Is there anything else to know about Qatar?
Like other GCC states, Qatar is a major energy exporter. But unlike Saudi Arabia and the rest of the GCC, Qatar mainly exports natural gas rather than oil. Indeed, Qatar has the third-largest proven reserves of natural gas in the world—872 trillion cubic feet—after Russia and Iran. Energy exports accounted for nearly half of Qatar’s government revenue in 2014, and only Russia exported more natural gas than Qatar in that same year.17 This energy wealth combines with a small population—the 2010 Qatari census showed a population of just over 243,000 nationals18—to give Qatar the financial means to fund Al Jazeera and bankroll other initiatives intended to enhance Doha’s influence around the world.
Furthermore, Saudi-led coalition’s complaints about Qatar’s lax attitude toward terrorist financing are not without merit. In 2014, Qatar was considered “the region’s biggest source of private donations to radical groups in Syria and Iraq.”19 Since then, U.S. officials acknowledge that Qatar has taken important steps to prevent terrorism financing —it prosecuted five individuals on American terror finance lists in 2015 and 201620—but they also assess that entities and individuals within Qatar continue to provide financial support to “regional Al Qa’ida affiliates.”21 Last April, Qatar allegedly paid as much as $1 billion in ransom to both Iran and an al Qaeda affiliate in Syria to secure the release of a Qatari royal family hunting party that had been kidnapped in Iraq. This payment reportedly helped precipitate the Saudi-led blockade.22
What has the American response been so far?
Confusing. After the Saudis and their partners announced their actions against Qatar, President Trump issued a series of tweets taking credit for the moves—even after Secretary of State Rex Tillerson and Secretary Mattis made statements attempting to calm the situation.23 Secretary Tillerson made another statement on June 9, calling for “consensus and understanding” to resolve the crisis.24 Less than an hour later, President Trump called the Saudi-led moves “hard but necessary” during a Rose Garden press conference.25 Trump’s statements have reportedly undercut Secretary Tillerson’s efforts to organize a summit in Washington with the Saudi, Emirati, and Qatari foreign ministers to help defuse the crisis.26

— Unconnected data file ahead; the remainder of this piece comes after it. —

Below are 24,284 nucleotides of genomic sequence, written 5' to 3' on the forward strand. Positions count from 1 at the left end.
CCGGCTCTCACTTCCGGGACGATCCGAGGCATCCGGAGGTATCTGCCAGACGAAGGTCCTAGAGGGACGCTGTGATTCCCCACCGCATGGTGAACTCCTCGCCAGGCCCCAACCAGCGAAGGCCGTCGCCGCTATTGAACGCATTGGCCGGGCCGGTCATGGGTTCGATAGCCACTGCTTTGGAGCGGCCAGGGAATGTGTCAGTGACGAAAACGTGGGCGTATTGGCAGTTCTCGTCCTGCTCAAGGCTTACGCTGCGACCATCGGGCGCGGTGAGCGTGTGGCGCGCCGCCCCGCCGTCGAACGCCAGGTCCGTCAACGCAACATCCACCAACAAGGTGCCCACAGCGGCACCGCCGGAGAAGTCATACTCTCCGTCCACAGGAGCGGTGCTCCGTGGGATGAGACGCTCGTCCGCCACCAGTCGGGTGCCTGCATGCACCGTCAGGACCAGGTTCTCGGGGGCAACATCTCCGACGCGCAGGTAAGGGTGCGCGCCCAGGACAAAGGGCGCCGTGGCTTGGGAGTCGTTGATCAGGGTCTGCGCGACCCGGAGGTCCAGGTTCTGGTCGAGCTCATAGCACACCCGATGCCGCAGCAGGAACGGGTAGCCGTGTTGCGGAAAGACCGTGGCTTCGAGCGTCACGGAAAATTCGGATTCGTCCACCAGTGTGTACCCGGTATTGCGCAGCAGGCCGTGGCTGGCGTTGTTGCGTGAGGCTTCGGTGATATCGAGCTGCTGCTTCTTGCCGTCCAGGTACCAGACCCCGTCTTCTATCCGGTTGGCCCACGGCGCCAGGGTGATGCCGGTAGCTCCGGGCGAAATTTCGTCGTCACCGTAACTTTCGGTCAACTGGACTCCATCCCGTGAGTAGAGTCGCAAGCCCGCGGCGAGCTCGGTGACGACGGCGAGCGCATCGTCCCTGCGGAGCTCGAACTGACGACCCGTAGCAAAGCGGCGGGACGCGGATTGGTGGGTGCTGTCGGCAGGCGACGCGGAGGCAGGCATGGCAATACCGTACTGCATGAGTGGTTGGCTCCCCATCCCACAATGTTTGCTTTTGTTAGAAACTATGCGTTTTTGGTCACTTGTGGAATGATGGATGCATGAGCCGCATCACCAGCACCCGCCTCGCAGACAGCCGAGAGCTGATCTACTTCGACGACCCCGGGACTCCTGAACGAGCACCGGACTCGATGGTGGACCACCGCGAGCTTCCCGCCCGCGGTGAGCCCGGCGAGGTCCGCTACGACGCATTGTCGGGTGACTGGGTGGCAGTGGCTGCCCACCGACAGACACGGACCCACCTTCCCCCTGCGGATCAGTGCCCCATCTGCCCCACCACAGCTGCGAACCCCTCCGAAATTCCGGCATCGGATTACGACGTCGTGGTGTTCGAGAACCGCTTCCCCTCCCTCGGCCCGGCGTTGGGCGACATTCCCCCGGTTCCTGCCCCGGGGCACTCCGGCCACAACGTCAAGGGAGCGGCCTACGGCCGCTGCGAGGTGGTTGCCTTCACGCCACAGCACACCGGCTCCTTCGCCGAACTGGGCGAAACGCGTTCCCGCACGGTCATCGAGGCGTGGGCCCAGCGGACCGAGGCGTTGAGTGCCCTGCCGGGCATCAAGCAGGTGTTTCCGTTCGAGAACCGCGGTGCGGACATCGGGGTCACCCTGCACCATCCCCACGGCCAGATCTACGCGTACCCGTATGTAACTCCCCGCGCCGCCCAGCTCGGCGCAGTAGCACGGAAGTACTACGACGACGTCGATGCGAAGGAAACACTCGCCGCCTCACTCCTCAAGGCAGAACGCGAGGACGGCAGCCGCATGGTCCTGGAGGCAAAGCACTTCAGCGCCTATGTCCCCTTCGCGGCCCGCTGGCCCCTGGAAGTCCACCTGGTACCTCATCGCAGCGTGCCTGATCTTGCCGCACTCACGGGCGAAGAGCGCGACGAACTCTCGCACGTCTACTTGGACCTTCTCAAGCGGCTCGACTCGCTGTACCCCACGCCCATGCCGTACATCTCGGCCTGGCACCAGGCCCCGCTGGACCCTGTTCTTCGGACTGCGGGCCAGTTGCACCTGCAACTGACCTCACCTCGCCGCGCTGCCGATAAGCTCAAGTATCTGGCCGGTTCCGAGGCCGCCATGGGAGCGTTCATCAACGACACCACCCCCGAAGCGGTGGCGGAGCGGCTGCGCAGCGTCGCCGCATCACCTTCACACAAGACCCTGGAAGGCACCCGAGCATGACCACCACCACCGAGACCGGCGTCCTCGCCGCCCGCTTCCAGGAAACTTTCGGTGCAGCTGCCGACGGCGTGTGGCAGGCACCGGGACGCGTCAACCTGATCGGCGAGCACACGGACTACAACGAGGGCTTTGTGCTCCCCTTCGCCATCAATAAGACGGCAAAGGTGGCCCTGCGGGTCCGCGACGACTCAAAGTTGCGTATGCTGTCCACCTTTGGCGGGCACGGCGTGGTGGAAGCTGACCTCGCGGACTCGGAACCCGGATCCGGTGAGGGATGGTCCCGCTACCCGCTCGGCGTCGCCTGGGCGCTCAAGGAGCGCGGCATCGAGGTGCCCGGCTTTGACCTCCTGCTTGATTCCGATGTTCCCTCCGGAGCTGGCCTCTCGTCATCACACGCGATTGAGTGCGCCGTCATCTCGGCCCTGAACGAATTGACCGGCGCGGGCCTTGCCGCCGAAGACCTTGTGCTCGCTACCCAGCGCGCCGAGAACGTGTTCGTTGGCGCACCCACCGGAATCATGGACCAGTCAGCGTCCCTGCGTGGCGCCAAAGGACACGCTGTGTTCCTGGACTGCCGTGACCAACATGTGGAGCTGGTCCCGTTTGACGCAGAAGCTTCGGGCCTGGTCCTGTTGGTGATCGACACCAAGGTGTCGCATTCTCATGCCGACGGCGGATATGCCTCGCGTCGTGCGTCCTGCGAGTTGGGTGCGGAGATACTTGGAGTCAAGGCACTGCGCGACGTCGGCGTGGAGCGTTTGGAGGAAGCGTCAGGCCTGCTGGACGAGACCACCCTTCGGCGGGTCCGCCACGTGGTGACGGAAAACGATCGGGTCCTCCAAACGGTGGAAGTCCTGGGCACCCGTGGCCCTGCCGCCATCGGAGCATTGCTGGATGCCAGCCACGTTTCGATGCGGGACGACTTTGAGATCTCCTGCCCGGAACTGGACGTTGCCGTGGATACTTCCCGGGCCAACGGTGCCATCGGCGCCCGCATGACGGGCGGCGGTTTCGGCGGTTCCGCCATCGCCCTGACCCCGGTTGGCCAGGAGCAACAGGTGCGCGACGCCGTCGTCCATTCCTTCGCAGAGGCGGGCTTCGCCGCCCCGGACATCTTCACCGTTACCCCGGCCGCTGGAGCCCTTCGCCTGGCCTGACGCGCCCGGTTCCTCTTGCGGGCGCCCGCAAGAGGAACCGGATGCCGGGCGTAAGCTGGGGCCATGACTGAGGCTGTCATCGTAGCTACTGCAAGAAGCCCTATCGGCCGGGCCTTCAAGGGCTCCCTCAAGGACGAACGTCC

So what happens next?
With the mixed messages coming from the Trump administration, that’s unclear at best. Trump’s embrace of Saudi Arabia during his trip there27 may have led Riyadh to believe it had a green light to take whatever action it wanted in the region. Trump’s public statements have undermined the attempts of Secretary Mattis and, especially, Secretary Tillerson to resolve the crisis, giving the impression that the president has all but taken Saudi Arabia’s side in this dispute.
That’s dangerous when it comes to what happens next. Knowing that whatever approach Secretary Tillerson pursues can be overridden by a tweet from the president, Saudi Arabia and its partners may choose to escalate their dispute with Qatar. If they do not, then the crisis may muddle along until Qatar acquiesces to Saudi demands or until a new normal settles in—one that would almost certainly harm American interests. Indeed, Emirati Minister of State for Foreign Affairs Anwar Gargash recently stated that the blockade of Qatar could continue for “years” if the Saudi-led bloc’s demands go unmet.28 Something to watch for in the days and weeks ahead is whether Secretary Tillerson can successfully convene his proposed meeting of Gulf foreign ministers and achieve a diplomatic resolution. If he fails—or if President Trump sabotages him with an early morning tweetstorm—it will probably be up to other governments in the region, such as Kuwait, to try to end the crisis.
This crisis has laid bare the shortcomings of President Trump’s handling of foreign policy. His public embrace of Saudi Arabia did nothing to prevent this crisis, and may even have encouraged Riyadh to start it. Worse, Trump’s impulsive public statements and tweets have exacerbated rather than defused the crisis, leaving a short-staffed and demoralized U.S. Department of State to clean up the mess. The Qatar crisis gives American citizens and friendly foreign leaders alike good reason to question just how President Trump and his administration will handle a more dangerous crisis in the future.
*Correction, June 21, 2017: This issue brief has been corrected to clarify the airspace affected by the punitive measures issued against Qatar.